Tuesday, 25 June 2013


“Music in the soul can be heard by the universe.” - Laozi

When one travels the routine is disrupted and one’s schedule is thrown somewhat awry. This is especially the case with work trips that are often rushed and leave one little available time for oneself. Having said that, here’s the usual Monday Movie review, slightly belated. We watched this movie last weekend and it was just right for us at the time as it combined humour with pathos, poignancy with satire. We enjoyed it thoroughly and we recommend it for viewing.

It is Radu Mihaileanu’s 2009 film “The Concert” starring Aleksey Guskov, Dmitriy Nazarov and Mélanie Laurent. It is a European collaborative production with contributions from France, Italy, Romania, Belgium and Russia, with the soundtrack in Russian and French. The scenario is by Radu Mihaileanua and Alain-Michel Blanc, based on a story by Héctor Cabello Reyes and Thierry Degrandi.

The story begins in Moscow, where the former conductor of the Bolshoi Orchestra Andrey Simonovich Filipov is now, 30 years later, the cleaner of the theatre. Andrey fell in disgrace with the Communist Party for protecting the Jewish musicians of the orchestra and was forbidden to ever conduct an orchestra again. One night while cleaning the present orchestra director’s office, Andrey reads a just-received fax and inspired by its contents, he hides the document. The fax is from the Châtelet Theatre in Paris, which has just invited the Bolshoi Orchestra to perform a concert in Paris within two weeks.

Andrey shows the fax to his friend and cello player Aleksandr ‘Sasha’ Abramovich Grosman who now drives an ambulance and together they decide to reunite fifty-five former musicians of the Bolshoi Orchestra to travel to Paris and perform The Violin Concerto in D major, Op. 35, by Pyotr Ilyich Tchaikovsky. This is to be done secretly as they will impersonate the current Bolshoi Orchestra, which is no longer up to international standard playing.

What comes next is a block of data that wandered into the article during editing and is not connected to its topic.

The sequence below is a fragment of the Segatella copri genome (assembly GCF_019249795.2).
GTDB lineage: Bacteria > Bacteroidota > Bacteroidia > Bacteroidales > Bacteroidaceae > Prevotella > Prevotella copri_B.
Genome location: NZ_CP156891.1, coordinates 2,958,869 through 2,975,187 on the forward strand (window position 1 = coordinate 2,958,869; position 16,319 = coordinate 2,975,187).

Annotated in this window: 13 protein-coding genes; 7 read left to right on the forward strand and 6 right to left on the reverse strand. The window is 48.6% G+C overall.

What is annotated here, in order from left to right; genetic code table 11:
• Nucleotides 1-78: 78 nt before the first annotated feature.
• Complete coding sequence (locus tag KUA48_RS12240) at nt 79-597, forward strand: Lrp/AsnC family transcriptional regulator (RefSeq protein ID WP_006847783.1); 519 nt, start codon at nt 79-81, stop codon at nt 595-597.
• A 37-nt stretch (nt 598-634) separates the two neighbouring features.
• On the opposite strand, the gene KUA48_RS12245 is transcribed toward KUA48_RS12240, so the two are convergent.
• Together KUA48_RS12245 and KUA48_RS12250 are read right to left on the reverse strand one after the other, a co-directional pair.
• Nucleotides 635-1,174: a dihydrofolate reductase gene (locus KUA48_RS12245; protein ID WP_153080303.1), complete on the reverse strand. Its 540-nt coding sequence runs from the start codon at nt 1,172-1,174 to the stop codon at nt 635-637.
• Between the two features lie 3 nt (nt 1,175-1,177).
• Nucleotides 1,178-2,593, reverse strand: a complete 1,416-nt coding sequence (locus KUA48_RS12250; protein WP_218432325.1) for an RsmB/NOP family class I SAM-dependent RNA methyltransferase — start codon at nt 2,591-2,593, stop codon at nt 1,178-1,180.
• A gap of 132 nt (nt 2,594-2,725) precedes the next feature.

Andrey invites the Communist leader and former KGB man, Ivan Gavrilov, to manage the orchestra and he requests from the French organisers for the orchestrea to stay in Paris for three days and the prominent violinist Anne-Marie Jacquet to play the solo violin part. When the Russians arrive in Paris, Andrey meets Anne-Marie while the musicians go wild wandering around the city, partying but also raising money by doing odd jobs. The unprofessionalism of the Russian musicians forces Anne-Marie to call off the concert; but Sasha convinces her to come to the theatre.

Meanwhile Andrey reminisces an incident with the violinist Lea thirty years ago and he struggles to keep hiding a secret from Anne-Marie. Meanwhile, the real Bolshoi Orchestra director comes to paris with his family on holiday and sees advertisements for the Bolshoi concert. Will he interfere? What is the connection between Andrey and Anne-Marie? Will Andrey find his wandering musicians? Will the concert go ahead? Will Andrey be able to conduct after all these years without even a single rehearsal?

The film is well produced and directed and the acting is wonderful – especially the bumbling orchestra members, the caricatured Russian officials and the exasperated Frenchmen who are trying desperately to raise cash with this special concert. The music as one would expect is wonderful and Tchaikovsky’s score is supplemented by Armand Amar’s original incidental music. It was an enjoyable and often touching film.


  1. Thank you for yet another recommendation. This one certainly gathers my interest!

  2. This sounds like my kind of movie ... thanks for the review!

  3. I'm not a big fan of classical music and I thought I woudl not enjoy this. But it was a great movie.

  4. This was a fantastic movie and I agree with your review Nick.